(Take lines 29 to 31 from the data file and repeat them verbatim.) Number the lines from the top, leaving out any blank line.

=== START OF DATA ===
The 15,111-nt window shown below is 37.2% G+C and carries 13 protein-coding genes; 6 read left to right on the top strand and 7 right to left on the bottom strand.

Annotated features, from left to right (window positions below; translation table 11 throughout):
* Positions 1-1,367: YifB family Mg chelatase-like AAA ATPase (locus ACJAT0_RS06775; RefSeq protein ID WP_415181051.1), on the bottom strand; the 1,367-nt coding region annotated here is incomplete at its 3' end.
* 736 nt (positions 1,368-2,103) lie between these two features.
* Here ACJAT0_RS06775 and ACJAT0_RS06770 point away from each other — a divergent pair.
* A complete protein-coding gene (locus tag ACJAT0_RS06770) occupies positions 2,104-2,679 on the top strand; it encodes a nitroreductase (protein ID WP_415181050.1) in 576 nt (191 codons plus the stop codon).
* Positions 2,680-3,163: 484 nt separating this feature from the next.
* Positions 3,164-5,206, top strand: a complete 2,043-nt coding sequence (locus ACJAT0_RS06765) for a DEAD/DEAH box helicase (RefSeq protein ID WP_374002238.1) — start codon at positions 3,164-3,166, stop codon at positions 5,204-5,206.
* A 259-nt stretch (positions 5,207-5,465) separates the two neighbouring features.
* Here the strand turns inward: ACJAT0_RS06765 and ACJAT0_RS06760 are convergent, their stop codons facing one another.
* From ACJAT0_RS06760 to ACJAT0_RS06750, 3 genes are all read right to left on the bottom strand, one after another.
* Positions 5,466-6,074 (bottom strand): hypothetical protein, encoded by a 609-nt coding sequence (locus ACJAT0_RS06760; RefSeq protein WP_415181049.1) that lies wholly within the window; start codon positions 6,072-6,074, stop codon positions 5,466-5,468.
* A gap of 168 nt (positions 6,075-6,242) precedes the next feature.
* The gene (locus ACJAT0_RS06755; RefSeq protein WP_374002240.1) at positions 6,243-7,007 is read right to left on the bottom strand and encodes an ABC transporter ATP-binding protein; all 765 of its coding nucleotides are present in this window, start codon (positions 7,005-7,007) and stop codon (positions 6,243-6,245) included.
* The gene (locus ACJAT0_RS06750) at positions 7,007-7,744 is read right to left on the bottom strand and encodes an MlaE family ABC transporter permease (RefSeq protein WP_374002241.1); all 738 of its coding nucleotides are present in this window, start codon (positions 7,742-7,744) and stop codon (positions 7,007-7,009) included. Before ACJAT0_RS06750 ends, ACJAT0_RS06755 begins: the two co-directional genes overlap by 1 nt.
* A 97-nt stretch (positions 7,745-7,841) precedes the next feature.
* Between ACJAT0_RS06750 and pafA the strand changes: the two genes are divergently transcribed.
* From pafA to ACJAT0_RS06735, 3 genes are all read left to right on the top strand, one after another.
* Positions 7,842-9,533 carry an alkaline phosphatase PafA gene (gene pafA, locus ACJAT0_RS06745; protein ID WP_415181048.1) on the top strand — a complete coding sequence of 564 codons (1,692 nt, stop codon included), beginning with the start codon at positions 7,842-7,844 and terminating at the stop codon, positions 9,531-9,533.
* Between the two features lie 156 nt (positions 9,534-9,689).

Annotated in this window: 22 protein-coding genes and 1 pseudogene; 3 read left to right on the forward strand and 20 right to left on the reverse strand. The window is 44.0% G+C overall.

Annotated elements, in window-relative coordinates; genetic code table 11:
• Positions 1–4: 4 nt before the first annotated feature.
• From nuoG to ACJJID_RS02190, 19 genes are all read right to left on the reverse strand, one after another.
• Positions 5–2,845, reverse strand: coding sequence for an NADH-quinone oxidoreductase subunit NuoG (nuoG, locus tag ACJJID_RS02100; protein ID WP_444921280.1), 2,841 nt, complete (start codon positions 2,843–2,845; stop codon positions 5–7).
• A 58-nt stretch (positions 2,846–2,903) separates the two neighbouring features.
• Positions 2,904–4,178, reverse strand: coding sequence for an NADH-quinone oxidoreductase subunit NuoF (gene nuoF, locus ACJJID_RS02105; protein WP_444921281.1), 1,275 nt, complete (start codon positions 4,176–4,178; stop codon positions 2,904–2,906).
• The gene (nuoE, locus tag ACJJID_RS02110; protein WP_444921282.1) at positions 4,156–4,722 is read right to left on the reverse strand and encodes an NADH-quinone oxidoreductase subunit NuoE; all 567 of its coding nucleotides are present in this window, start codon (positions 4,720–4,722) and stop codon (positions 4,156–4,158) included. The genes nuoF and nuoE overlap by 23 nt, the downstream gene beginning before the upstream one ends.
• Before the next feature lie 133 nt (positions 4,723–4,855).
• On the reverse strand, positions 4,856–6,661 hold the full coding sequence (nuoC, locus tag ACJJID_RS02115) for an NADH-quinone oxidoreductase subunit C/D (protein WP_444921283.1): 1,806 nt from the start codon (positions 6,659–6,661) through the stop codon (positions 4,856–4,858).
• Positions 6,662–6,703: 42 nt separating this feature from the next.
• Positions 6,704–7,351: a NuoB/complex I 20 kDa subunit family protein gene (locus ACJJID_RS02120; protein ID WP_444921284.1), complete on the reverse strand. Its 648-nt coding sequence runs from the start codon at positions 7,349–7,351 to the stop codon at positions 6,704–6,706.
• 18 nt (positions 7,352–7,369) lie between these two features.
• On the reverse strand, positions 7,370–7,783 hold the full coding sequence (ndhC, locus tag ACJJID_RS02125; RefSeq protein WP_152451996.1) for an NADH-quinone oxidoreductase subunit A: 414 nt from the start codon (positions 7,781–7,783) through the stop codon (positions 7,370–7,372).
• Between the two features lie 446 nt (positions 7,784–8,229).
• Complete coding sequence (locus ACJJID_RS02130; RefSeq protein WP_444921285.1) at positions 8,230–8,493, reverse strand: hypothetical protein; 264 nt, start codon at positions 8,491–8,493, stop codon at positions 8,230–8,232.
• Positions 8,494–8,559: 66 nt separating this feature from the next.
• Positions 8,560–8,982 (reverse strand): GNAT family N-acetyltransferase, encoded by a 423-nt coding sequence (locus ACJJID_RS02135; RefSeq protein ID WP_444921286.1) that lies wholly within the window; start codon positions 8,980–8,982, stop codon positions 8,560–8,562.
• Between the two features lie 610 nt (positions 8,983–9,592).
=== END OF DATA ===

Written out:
• Before the next feature lie 133 nt (positions 4,723–4,855).
• On the reverse strand, positions 4,856–6,661 hold the full coding sequence (nuoC, locus tag ACJJID_RS02115) for an NADH-quinone oxidoreductase subunit C/D (protein WP_444921283.1): 1,806 nt from the start codon (positions 6,659–6,661) through the stop codon (positions 4,856–4,858).
• Positions 6,662–6,703: 42 nt separating this feature from the next.